"The ESS shall process the Get, Get-Next, or Set request in accordance with all of the rules of NTCIP 1103 v02 (assuming that the ESS has permission to transmit) within 100 milliseconds of receiving the last byte of the request."

This slide contains the following table. Please see the Extended Text Description below.

(Extended Text Description: This slide contains the following table:

Protocol Requirements List (PRL)
User Need ID User Need FR ID Functional Requirement Conformance Support Additional Specifications
    F.2.1.1.2 Deliver Data M Yes  
    F.2.1.1.3 Explore Data M Yes  
    3.6.21 Maximum Response Time far Requests M Yes The Response Time for all requests shall be ___ milliseconds (25-500: Defaults 00).

An arrow from the following text - Note: Users desiring a different response time may indicate this in the PRL - points to the text - The Response Time for all requests shall be ___ milliseconds (25-500: Defaults 00).)

Example icon. Can be real-world (case study), hypothetical, a sample of a table, etc.

 

Slide 53:

How to Properly Trace User Needs to Requirements

Handling Additional Requirements in PRL

This slide contains the following bulleted items pointing to a table to the right. Please see the Extended Text Description below.

(Extended Text Description: This slide contains the following bulleted items pointing to a table to the right:

Additional Specifications
 
 
The ESS shall support at least ______ (1..255:Default=1) water level sensors.
 
The ESS shall be capable of storing at least _____ events in the event log file.

The top bullet points to the middle table item. The bottom bullet points to the bottom table item.)

Example icon. Can be real-world (case study), hypothetical, a sample of a table, etc.

 

Slide 54:

How to Properly Trace User Needs to Requirements

Environmental Images

This slide contains the following table. Please see the Extended Text Description below.

(Extended Text Description: This slide contains the following table:

Protocol Requirements List (PRL)
User Need ID User Need FR ID Functional Requirement Conformance Support Additional Specifications
    3.6.7 Required Number of Visibility Sensors M Yes / NA The ESS shall support at least ____ (1.. 255: Default= 1) visibility sensors.
2.5.2.1.3 View Environmental Image 0 Yes / No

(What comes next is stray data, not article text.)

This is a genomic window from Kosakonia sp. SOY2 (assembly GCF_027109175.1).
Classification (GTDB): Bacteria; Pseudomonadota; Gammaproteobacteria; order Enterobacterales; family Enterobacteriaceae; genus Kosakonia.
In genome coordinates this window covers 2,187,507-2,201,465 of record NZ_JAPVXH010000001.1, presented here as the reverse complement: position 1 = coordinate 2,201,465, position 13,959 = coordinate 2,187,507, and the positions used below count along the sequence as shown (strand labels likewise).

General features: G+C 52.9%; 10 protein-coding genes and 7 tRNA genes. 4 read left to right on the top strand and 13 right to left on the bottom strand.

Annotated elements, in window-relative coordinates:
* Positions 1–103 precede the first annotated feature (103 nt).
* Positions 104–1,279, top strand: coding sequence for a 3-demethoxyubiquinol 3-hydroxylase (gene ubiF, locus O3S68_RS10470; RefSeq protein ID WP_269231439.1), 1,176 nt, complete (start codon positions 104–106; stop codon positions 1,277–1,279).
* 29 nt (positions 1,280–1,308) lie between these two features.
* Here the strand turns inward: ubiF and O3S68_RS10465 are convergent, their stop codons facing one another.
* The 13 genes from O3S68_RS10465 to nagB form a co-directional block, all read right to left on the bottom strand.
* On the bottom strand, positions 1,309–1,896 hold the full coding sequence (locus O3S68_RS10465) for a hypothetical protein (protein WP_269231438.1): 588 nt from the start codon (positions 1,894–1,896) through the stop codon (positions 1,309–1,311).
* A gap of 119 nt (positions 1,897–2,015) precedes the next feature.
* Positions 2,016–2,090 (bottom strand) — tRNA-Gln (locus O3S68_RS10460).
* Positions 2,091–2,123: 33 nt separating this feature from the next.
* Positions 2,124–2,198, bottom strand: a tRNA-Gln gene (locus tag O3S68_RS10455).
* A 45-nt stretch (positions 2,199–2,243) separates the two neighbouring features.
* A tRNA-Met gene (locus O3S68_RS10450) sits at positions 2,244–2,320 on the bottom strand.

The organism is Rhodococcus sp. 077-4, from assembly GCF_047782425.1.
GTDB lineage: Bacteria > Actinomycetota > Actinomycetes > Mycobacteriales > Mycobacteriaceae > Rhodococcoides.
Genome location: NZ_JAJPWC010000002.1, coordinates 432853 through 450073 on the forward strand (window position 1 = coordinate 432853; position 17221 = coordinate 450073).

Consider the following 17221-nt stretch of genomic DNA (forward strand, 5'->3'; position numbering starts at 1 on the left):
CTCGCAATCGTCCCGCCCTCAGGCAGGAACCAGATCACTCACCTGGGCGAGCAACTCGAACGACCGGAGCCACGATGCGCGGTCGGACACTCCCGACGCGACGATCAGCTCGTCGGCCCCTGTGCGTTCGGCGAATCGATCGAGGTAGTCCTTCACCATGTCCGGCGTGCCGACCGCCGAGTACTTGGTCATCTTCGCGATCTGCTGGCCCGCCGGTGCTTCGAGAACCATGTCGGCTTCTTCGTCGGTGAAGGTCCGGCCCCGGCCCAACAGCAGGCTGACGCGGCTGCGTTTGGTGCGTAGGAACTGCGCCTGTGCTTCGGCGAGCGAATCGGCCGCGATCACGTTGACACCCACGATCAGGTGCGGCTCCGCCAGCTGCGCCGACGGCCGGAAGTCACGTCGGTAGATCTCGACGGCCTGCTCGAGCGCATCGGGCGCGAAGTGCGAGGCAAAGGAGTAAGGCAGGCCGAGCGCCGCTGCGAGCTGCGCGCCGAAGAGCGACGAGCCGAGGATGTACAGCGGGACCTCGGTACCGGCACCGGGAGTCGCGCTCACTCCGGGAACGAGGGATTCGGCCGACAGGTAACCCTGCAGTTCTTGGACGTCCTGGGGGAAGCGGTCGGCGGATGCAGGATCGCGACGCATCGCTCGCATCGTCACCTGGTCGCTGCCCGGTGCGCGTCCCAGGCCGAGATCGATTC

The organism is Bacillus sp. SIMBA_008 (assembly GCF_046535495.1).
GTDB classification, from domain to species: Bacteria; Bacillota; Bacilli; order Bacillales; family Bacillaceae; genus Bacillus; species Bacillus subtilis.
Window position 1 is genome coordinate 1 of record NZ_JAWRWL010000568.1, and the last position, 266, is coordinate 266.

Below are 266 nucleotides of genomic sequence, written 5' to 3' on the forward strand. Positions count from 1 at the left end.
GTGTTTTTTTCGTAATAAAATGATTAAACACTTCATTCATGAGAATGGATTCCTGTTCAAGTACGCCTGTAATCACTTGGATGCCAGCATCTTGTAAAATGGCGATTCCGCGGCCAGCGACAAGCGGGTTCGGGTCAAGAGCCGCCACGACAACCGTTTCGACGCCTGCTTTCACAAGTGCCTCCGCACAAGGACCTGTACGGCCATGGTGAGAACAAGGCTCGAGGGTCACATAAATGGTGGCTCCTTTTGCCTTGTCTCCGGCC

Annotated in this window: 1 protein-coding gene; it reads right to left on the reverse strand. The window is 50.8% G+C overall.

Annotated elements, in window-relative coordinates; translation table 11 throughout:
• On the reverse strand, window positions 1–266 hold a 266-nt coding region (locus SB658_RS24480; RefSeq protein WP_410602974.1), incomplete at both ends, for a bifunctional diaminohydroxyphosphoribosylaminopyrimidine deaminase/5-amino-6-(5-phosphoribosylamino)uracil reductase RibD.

3.5.2.1.9 Configure Snapshot Camera M Yes / NA  
    3.5.2.3.3 Retrieve Snapshot M Yes / NA  
    3.5.2.3.9 Retrieve Snapshot Camera Configuration M Yes / NA  
    3.5.2.4.1 Capture Snapshot Image M Yes / NA  
    3.5.2.4.2 Delete Snapshot M Yes / NA  
    3.6.20 Required Number of Snapshot Cameras M Yes / NA The ESS shall support at least ____ (1..255:Default=1) snapshot cameras.
    3.6.23 Support Camera Number in Filename 0 Yes / No / NA  
    3.6.24 Support Sequence Number in Filename 0 Yes / No / NA  
    3.6.25 Support Date in Filename 0 Yes / No / NA  
    3.6.26 Support Time in Filename 0 Yes / No / NA  
    3.6.27 Support Long Filenames 0 Yes / No / NA  

The following line of text - An optional user need, if selected YES, will require all Mandatory Requirements - points to the Support column, fourth row. An additional arrow points to the Conformance column, 5th through 10th rows, and a box highlightes the text: The ESS shall support at least ____ (1..255:Default=1) snapshot cameras.)

 

Slide 55:

Case Study. A placeholder graphic of a control center and staff at their stations indicating a Case Study follows.

 

Slide 56:

IDAHO DOT Statewide Weather Stations Deployment

Snapshot-Map-Data

Snap-shot Map data. Please see the Extended Text Description below.

(Extended Text Description: Author's relevant description: Snap-shot Map data - A regional map with ESS locations is shown at right side, with a winter road condition snap-shot to the left side. Key Message: This is a complete example of a weather station built by state agencies in the US, monitoring highway weather CONDITIONS remotely using sensors, camera images, and retrieval process-messages. Such information is placed at a living web page so that it is available to anyone who needs to know of roadway conditions. Sample location weather measurements show US 95: Whitebird Hill - 6 miles north of the White Bird area with the following table data: